"All Beth has to do is drive her son to his under-14s away match, watch him play, and bring him home. Just because she knows that her former best friend lives near the football ground, that doesn't mean she has to drive past her house and try to catch a glimpse of her. Why would Beth do that, and risk dredging up painful memories? She hasn't seen Flora Braid for 12 years. But she can't resist. She parks outside Flora's house and watches from across the road as Flora and her children, Thomas and Emily, step out of the car.

"Except - there's something terribly wrong. Flora looks the same, only older - just as Beth would have expected. It's the children that are the problem. 12 years ago, Thomas and Emily Braid were five and three years old. Today, they look precisely as they did then. They are still five and three - but they haven't changed at all. They are no taller, no older. Why haven't they grown?"

A Silent Death, by Peter May

We’re expecting a long waiting list for this one, so get your reservations in soon!

"Spain, 2020. When ex-pat fugitive Jack Cleland watches his girlfriend die, gunned down in a pursuit involving officer Cristina Sanchez Pradell, he promises to exact his revenge by destroying the policewoman.

"Cristina's aunt Ana has been deaf-blind for the entirety of her adult life: the victim of a rare condition named Usher Syndrome. Ana is the centre of Cristina's world - and of Cleland's cruel plan.

"John Mackenzie - an ingenious yet irascible Glaswegian investigator - is seconded to aid the Spanish authorities in their manhunt. He alone can silence Cleland before the fugitive has the last, bloody, word."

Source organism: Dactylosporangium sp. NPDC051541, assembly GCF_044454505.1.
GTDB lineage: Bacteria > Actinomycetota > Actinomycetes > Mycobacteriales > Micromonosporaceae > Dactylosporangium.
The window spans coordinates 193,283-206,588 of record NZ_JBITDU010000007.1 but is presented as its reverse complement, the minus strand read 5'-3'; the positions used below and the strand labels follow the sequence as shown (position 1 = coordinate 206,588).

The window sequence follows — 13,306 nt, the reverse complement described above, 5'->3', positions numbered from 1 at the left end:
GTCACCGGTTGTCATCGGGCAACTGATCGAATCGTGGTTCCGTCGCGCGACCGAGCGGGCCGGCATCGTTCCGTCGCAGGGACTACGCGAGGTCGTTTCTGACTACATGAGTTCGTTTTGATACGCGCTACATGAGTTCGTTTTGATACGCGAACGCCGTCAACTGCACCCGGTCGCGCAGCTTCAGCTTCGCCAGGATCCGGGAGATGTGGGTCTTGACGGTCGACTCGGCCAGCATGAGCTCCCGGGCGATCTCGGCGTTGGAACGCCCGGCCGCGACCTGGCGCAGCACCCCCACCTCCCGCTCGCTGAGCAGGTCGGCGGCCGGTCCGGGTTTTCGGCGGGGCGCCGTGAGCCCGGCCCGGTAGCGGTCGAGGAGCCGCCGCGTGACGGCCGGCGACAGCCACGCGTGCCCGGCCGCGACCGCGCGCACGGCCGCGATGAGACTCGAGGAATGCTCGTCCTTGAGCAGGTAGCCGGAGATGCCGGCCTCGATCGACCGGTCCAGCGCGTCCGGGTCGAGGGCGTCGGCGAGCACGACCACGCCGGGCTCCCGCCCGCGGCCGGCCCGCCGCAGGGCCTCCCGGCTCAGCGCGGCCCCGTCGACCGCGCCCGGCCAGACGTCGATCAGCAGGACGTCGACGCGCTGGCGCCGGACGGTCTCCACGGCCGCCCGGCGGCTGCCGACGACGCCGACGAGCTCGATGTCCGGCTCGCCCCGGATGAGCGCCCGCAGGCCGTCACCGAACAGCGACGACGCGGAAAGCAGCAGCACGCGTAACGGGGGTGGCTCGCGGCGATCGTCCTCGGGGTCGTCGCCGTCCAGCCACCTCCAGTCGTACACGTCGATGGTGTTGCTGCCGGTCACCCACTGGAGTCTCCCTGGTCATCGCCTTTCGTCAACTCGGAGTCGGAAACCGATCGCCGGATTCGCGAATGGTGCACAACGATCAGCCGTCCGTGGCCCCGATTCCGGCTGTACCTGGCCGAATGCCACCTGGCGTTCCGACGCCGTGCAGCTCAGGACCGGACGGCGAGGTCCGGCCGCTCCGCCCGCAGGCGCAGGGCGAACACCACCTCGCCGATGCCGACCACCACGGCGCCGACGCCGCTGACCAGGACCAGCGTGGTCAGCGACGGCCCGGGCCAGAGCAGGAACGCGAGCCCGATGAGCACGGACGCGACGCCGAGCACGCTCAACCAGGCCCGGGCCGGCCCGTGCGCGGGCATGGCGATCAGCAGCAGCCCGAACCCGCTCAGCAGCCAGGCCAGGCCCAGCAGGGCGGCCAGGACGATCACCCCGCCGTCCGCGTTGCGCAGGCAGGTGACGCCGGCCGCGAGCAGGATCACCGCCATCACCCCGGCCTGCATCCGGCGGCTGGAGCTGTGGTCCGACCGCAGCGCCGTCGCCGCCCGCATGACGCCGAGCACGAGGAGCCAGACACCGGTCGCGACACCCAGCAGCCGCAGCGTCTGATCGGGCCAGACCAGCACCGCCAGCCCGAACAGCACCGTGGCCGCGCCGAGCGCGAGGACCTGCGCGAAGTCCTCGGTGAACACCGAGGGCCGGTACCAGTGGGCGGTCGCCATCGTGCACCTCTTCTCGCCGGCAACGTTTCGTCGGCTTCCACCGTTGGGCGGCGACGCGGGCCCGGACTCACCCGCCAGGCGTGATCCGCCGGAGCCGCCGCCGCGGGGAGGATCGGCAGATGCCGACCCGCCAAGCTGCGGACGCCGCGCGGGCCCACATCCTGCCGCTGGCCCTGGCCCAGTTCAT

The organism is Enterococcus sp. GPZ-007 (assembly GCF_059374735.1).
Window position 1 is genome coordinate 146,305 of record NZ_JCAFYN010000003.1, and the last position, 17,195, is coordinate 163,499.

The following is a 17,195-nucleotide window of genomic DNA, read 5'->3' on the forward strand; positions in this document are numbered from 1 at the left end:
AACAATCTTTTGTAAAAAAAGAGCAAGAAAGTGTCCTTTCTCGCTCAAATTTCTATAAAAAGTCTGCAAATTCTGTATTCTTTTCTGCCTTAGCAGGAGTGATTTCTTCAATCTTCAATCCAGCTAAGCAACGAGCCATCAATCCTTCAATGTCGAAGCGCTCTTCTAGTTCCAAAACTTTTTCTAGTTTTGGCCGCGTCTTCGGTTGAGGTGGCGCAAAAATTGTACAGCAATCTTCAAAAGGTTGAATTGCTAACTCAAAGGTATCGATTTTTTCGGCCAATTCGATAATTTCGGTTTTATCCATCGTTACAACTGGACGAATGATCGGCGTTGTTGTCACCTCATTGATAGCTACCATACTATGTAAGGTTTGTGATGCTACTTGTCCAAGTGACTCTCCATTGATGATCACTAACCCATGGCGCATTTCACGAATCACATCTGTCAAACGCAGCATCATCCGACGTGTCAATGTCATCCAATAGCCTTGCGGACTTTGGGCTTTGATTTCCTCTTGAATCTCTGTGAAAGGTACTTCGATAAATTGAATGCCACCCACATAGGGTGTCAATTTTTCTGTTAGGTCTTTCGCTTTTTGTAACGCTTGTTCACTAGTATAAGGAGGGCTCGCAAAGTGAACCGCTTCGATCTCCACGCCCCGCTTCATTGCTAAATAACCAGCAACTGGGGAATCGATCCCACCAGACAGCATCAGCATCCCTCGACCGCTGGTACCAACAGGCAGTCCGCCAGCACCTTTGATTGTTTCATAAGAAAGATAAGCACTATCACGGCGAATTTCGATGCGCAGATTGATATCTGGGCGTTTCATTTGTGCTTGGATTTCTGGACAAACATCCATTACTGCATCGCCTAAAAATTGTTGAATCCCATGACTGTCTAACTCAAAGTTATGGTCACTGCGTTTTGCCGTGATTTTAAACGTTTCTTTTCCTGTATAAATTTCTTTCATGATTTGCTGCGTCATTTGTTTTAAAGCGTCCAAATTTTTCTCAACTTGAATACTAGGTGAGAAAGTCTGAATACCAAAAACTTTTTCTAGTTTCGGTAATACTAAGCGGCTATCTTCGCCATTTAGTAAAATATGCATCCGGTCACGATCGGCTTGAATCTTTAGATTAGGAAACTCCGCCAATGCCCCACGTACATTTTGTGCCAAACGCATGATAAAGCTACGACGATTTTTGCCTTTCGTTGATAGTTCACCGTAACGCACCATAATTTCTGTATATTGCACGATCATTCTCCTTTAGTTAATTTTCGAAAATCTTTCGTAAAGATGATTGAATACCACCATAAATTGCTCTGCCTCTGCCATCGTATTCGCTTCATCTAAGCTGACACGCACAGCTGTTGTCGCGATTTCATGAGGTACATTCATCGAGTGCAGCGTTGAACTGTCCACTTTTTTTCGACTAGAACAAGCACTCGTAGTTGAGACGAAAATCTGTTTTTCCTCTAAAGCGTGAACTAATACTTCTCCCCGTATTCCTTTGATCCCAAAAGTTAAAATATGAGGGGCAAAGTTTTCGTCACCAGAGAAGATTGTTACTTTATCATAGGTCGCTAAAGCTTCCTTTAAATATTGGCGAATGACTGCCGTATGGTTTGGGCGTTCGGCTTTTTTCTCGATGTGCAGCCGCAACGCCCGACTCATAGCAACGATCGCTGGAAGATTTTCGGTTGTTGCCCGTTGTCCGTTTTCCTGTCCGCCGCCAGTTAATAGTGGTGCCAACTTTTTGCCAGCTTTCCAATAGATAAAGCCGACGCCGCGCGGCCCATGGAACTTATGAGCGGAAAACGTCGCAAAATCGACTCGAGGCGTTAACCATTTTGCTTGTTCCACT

The Runner, by Stephen Leather

Standalone thriller from the ever popular author of the Spider Shepherd series.

"Sally Page is an MI5 'footie', a junior Secret Service Agent who maintains 'legends': fake identities or footprints used by real spies. Her day consists of maintaining flats and houses where the legends allegedly live, doing online shopping, using payment, loyalty and travel cards and going on social media in their names - anything to give the impression to hostile surveillance that the legends are living, breathing individuals.

"One day she goes out for a coffee run from the safe house from which she and her fellow footies operate. When she comes back they have all been murdered and she barely escapes with her own life. She is on the run: but from whom she has no idea. Worse, her bosses at MI5 seem powerless to help her. To live, she will have to use all the lies and false identities she has so carefully created while discovering the truth."

Djinn Patrol on the Purple Line, by Deepa Anappara

Debut novel.